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Benefits of Animal Exposure on Veterinary Students’ Understanding of Equine Behaviour and Self-Assessed Equine Handling Skills

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School of Veterinary Science, Massey University, Palmerston North 4442, New Zealand
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College of Sciences, Massey University, Palmerston North 4442, New Zealand
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School of Agriculture and Environment, Massey University, Palmerston North 4442, New Zealand
*
Author to whom correspondence should be addressed.
Animals 2019, 9(9), 620; https://doi.org/10.3390/ani9090620
Received: 1 August 2019 / Revised: 23 August 2019 / Accepted: 25 August 2019 / Published: 28 August 2019
(This article belongs to the Section Equids)
First-year veterinary students often lack recognition of horse behavioural signals and exposure to animals. Based on self-assessments, we studied their level of knowledge of equine behaviour and their equine handling competency before starting the programme. A previous exposure to horses and/or companion animals (on their own property) seemed to confer an advantage in the interpretation of equine behaviour and self-reported equine handling competency.
Horses are one of the most dangerous animals veterinarians have to work with. For many veterinary students, their first exposure to horses occurs during practical classes. To evaluate the level of knowledge students have of equine behaviour and their equine handling competency when entering the programme, 214 veterinary students (1st and 4th year) were recruited to participate in a questionnaire. Participants were asked to choose one out of 12 terms that best represented the affective state of a horse in a picture, and to self-assess their equine handling skills. Half (n = 56/115) of the first-year students correctly interpreted the horse’s behaviour. The majority had (1) a poor understanding of equine learning mechanisms and (2) poor self-rated equine handling skills. A history of pet ownership (p = 0.027) and the presence of horses on their family property (p = 0.001) were significantly associated with a correct understanding of equine behaviour. Fourth-year students were three times more likely to accurately interpret the horse’s behaviour (p = 0.01) and rated their handling skills higher than first-year students (p = 0.006). These results suggest that previous animal experience confers a considerable advantage to interpret equine behaviour and highlight the critical importance of practical training in the veterinary programme. View Full-Text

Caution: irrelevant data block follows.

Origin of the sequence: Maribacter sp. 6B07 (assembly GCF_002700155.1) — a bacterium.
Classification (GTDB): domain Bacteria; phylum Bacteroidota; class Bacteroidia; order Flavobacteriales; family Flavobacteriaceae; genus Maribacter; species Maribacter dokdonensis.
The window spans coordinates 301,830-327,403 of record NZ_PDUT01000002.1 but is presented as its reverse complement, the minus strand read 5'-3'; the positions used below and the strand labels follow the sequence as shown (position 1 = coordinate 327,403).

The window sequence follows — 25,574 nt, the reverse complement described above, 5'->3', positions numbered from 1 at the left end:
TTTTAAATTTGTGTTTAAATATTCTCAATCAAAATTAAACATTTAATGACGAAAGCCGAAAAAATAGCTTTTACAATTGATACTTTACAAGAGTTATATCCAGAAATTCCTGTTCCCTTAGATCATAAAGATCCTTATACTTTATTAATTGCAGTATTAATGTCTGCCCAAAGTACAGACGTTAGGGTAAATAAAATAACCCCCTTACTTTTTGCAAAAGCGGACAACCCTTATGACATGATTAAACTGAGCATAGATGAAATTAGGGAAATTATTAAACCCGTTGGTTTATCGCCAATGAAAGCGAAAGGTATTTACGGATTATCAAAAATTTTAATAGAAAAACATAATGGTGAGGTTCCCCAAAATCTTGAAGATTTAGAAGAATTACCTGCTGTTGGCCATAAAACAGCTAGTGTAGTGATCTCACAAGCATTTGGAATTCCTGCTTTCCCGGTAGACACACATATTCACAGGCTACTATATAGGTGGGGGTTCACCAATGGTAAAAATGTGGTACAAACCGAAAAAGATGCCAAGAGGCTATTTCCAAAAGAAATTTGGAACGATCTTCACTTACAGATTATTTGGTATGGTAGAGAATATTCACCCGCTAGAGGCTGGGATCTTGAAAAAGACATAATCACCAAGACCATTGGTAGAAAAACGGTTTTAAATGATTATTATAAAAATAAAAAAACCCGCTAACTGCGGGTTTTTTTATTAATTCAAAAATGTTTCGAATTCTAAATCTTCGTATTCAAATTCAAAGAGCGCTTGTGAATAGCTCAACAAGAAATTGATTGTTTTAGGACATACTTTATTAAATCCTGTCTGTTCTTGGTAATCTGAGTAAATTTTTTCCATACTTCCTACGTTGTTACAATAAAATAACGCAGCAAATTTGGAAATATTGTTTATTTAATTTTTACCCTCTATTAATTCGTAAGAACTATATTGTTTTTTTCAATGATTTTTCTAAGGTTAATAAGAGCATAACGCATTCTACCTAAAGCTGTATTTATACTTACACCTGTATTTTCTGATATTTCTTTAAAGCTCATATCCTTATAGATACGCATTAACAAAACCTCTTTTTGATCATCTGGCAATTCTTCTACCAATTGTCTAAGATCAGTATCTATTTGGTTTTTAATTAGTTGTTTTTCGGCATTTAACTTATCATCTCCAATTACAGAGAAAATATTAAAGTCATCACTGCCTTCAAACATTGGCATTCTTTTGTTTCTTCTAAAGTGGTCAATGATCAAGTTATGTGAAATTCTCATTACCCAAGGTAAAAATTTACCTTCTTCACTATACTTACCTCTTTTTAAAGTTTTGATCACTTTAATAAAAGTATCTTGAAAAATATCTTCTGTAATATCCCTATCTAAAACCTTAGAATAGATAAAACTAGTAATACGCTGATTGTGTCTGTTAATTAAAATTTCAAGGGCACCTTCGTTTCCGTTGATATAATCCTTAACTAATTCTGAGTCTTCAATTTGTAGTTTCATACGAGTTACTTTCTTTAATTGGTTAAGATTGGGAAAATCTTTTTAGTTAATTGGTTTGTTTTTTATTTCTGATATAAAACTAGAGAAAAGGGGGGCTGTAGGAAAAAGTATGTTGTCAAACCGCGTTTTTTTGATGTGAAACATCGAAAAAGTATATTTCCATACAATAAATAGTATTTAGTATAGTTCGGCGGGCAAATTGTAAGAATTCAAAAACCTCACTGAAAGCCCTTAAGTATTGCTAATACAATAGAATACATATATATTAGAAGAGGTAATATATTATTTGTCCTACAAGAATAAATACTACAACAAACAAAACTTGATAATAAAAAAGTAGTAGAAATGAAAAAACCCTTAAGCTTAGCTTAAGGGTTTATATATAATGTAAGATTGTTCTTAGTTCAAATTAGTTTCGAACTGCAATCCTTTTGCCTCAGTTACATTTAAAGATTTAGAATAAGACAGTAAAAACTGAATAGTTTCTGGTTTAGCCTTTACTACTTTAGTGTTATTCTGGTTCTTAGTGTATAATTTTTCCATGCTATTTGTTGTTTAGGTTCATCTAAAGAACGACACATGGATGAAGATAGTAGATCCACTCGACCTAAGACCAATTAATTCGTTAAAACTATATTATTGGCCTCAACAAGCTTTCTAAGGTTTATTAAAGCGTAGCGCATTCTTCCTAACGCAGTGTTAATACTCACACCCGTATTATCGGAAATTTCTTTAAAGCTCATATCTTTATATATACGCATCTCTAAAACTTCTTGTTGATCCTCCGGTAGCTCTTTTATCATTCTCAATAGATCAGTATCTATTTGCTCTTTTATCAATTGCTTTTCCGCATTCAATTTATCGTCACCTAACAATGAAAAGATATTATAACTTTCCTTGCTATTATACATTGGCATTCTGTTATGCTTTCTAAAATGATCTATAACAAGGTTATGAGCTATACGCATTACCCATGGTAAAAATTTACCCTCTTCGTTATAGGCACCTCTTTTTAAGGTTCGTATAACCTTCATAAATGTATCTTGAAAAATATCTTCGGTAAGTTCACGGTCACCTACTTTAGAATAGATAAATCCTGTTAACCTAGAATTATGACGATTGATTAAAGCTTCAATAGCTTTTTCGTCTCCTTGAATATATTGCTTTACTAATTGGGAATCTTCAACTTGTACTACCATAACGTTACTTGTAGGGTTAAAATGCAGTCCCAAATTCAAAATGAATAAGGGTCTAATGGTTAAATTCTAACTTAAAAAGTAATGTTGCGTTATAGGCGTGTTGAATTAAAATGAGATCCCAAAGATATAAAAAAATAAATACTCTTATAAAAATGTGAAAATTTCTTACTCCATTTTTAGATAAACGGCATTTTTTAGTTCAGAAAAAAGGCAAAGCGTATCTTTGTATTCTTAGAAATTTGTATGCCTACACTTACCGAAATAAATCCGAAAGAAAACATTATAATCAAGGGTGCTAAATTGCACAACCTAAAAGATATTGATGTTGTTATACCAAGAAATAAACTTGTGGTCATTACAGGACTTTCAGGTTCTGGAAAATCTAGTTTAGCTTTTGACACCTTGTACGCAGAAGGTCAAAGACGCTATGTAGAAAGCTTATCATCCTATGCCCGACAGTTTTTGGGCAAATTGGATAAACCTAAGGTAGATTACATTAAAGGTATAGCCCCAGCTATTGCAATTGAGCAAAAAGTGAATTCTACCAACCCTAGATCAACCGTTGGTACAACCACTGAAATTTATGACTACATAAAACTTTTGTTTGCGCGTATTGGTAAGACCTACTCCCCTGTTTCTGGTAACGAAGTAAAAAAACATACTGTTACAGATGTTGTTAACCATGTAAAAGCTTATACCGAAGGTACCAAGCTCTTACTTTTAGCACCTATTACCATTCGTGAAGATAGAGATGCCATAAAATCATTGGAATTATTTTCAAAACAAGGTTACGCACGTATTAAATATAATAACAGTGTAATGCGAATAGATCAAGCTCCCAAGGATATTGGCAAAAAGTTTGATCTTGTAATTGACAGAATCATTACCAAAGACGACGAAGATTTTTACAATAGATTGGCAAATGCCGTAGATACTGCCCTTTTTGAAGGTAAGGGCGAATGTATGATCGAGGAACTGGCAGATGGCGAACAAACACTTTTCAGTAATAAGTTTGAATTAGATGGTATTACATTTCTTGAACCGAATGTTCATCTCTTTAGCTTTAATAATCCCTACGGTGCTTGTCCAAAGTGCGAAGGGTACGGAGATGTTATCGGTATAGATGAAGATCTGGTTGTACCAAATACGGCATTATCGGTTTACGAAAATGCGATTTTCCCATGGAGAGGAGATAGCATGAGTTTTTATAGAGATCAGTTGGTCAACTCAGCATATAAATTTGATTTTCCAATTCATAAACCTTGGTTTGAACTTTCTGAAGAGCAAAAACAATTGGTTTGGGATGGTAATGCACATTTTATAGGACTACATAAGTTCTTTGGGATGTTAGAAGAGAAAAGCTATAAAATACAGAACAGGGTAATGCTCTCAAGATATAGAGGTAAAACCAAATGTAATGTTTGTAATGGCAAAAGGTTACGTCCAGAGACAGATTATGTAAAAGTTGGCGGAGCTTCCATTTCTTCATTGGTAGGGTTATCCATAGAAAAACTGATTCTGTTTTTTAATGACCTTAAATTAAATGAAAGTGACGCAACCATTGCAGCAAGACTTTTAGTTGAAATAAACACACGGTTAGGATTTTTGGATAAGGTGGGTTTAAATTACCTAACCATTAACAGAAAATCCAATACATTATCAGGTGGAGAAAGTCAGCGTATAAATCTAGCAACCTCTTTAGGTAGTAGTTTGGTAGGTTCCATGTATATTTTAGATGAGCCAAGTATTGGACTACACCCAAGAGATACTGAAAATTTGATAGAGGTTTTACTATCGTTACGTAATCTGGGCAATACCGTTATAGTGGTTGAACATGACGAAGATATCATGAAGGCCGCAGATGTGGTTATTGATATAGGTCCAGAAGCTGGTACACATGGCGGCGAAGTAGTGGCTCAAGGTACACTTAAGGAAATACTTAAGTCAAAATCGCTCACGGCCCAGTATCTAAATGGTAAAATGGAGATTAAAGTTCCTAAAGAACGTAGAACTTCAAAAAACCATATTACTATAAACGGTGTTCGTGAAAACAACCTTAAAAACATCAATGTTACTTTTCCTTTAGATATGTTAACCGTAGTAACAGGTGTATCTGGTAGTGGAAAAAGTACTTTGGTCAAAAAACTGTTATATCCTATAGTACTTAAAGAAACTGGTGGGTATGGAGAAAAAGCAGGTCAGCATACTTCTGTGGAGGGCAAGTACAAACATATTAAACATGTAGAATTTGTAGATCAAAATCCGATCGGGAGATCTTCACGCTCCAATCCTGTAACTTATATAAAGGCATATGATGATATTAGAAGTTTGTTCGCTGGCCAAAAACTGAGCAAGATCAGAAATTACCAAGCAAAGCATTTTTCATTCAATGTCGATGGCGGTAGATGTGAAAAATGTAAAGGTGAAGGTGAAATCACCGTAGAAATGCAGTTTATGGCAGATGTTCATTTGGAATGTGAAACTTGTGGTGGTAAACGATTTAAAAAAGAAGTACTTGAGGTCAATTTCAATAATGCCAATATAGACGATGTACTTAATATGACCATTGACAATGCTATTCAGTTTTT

Keywords: horse; behaviour; welfare; veterinary teaching; equine handling horse; behaviour; welfare; veterinary teaching; equine handling
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Guinnefollau, L.; Gee, E.K.; Bolwell, C.F.; Norman, E.J.; Rogers, C.W. Benefits of Animal Exposure on Veterinary Students’ Understanding of Equine Behaviour and Self-Assessed Equine Handling Skills. Animals 2019, 9, 620.

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